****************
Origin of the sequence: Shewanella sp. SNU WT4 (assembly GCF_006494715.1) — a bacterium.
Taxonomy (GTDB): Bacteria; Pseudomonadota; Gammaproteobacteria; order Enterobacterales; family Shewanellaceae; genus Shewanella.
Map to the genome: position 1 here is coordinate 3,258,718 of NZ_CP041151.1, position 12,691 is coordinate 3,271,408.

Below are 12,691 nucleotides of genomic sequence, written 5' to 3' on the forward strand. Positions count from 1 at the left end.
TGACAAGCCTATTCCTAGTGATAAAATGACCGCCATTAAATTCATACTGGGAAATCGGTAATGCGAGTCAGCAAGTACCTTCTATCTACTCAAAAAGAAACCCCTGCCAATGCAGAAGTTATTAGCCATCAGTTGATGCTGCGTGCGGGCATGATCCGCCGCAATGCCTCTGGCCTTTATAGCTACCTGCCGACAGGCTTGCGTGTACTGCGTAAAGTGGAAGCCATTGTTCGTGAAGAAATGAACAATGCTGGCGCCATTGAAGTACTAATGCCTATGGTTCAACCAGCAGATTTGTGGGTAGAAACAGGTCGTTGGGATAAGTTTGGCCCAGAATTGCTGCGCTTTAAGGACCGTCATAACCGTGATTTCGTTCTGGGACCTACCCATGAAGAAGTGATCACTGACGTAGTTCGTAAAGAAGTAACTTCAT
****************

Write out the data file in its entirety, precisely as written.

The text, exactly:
Origin of the sequence: Shewanella sp. SNU WT4 (assembly GCF_006494715.1) — a bacterium.
Taxonomy (GTDB): Bacteria; Pseudomonadota; Gammaproteobacteria; order Enterobacterales; family Shewanellaceae; genus Shewanella.
Map to the genome: position 1 here is coordinate 3,258,718 of NZ_CP041151.1, position 12,691 is coordinate 3,271,408.

Below are 12,691 nucleotides of genomic sequence, written 5' to 3' on the forward strand. Positions count from 1 at the left end.
TGACAAGCCTATTCCTAGTGATAAAATGACCGCCATTAAATTCATACTGGGAAATCGGTAATGCGAGTCAGCAAGTACCTTCTATCTACTCAAAAAGAAACCCCTGCCAATGCAGAAGTTATTAGCCATCAGTTGATGCTGCGTGCGGGCATGATCCGCCGCAATGCCTCTGGCCTTTATAGCTACCTGCCGACAGGCTTGCGTGTACTGCGTAAAGTGGAAGCCATTGTTCGTGAAGAAATGAACAATGCTGGCGCCATTGAAGTACTAATGCCTATGGTTCAACCAGCAGATTTGTGGGTAGAAACAGGTCGTTGGGATAAGTTTGGCCCAGAATTGCTGCGCTTTAAGGACCGTCATAACCGTGATTTCGTTCTGGGACCTACCCATGAAGAAGTGATCACTGACGTAGTTCGTAAAGAAGTAACTTCAT